Reach reporter Matthew Perlman at (718) 260-8310. E-mail him at mperlman@cnglocal.com. Follow him on Twitter @matthewjperlman.
Updated 10:17 pm, July 9, 2018
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Reasonable discourse

diehipster from Slapping Soyboys says:
Beer garden deeeeeeeeeeeed!
April 29, 2014, 8:41 am
The Chooch from The Age of Reason says:
Jerome, these are real Brooklynites and they need respect at a time like this. Your obsession with hipsters is not relevant here.

“It’s very disturbing. Catholic education is just not being supported,” says Cathleen Smith-Carrano.

With respect, I hope the community around Bishop Ford High School will become atheists, turn a new page in life, and look elsewhere for the support for this school that it needs and deserves.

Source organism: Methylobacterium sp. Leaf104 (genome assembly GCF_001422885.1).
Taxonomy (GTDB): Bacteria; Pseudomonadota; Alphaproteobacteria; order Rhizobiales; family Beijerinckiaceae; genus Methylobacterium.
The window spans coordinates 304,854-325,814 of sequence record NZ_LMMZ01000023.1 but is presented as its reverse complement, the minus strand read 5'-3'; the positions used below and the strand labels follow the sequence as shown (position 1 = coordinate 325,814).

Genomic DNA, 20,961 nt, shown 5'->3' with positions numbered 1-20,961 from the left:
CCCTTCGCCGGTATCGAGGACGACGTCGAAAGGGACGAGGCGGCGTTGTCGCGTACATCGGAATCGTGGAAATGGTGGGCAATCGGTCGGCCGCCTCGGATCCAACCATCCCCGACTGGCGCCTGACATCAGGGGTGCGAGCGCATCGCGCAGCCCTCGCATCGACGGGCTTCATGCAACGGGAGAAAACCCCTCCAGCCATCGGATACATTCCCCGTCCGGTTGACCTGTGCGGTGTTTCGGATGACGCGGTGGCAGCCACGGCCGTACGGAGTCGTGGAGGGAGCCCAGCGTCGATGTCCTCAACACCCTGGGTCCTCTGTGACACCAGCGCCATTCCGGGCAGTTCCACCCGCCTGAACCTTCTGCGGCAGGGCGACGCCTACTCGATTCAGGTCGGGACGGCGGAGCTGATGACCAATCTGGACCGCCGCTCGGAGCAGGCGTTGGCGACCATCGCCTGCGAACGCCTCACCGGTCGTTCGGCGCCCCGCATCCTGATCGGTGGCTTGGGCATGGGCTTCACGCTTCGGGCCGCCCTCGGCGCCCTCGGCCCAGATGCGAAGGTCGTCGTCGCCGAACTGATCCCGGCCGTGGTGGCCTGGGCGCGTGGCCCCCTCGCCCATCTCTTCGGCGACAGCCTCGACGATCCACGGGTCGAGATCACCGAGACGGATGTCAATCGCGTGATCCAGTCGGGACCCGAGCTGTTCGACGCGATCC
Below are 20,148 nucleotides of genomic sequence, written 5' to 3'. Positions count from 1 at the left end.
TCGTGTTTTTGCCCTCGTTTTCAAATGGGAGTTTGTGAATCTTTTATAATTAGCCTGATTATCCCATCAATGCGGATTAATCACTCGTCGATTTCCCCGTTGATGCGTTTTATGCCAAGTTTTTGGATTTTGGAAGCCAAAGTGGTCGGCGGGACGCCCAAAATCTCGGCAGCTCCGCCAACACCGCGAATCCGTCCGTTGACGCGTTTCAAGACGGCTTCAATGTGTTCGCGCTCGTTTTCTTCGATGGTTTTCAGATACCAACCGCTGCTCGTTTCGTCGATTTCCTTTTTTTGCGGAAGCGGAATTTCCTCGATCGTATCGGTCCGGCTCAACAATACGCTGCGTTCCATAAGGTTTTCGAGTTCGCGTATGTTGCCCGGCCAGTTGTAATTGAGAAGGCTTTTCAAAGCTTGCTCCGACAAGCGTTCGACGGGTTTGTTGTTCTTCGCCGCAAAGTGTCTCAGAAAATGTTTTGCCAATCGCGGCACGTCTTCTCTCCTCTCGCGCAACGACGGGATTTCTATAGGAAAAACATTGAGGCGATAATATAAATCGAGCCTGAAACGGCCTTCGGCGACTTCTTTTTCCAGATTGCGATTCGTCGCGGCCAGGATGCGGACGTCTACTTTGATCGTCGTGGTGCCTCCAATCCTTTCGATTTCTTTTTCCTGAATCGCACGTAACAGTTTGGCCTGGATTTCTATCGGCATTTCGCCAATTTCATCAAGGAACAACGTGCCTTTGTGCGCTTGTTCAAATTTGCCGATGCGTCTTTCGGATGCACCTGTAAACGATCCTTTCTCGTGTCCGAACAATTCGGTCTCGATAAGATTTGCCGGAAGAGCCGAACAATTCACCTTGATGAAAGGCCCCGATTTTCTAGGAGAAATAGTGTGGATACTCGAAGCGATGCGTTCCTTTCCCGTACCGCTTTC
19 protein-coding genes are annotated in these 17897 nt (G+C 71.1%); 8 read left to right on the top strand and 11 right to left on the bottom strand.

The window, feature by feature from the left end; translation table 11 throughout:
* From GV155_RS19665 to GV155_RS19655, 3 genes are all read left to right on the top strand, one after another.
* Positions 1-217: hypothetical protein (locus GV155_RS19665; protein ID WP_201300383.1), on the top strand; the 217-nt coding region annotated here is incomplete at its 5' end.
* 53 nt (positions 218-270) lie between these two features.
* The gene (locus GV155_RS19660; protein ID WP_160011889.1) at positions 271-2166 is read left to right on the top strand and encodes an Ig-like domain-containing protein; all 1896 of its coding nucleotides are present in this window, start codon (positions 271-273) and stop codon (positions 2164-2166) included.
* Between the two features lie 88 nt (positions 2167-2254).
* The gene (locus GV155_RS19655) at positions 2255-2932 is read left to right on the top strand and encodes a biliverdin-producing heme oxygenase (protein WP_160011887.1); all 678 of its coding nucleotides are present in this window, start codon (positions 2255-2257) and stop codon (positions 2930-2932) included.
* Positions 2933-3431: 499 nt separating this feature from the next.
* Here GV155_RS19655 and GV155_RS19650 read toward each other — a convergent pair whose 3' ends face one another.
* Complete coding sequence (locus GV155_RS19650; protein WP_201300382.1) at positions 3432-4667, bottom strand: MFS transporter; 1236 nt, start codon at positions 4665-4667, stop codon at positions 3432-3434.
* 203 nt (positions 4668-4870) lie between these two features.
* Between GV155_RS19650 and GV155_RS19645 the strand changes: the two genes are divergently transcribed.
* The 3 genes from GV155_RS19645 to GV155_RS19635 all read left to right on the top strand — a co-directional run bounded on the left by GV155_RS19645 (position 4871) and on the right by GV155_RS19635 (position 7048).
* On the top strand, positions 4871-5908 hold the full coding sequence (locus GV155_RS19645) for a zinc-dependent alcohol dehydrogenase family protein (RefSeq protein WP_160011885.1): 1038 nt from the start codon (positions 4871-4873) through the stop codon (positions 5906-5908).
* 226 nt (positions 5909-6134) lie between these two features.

We are indebted to the Church for the many fine schools and universities it has given to the world. Religion has given much to the world in education and the arts. But our society is no longer in need of the false comforts extended by the Church.

The core beliefs that are espoused by religions have become a hindrance and in many cases are counterproductive. Today they cast a pall of sadness over the world.

We are able now to learn and to create without these false and unsubstantiated beliefs. And more, we can live immensely fulfilling and deeply moral and humanitarian lives without these ancient creeds.
April 29, 2014, 10:27 am
bkmanhatman from nubrucklyn says:
well at least the charter schools could buy up the real estate.
But in terms of Catholic education, I have mixed feelings considering I am of that.
April 29, 2014, 12:13 pm
Jacks Son from Bay Ridge says: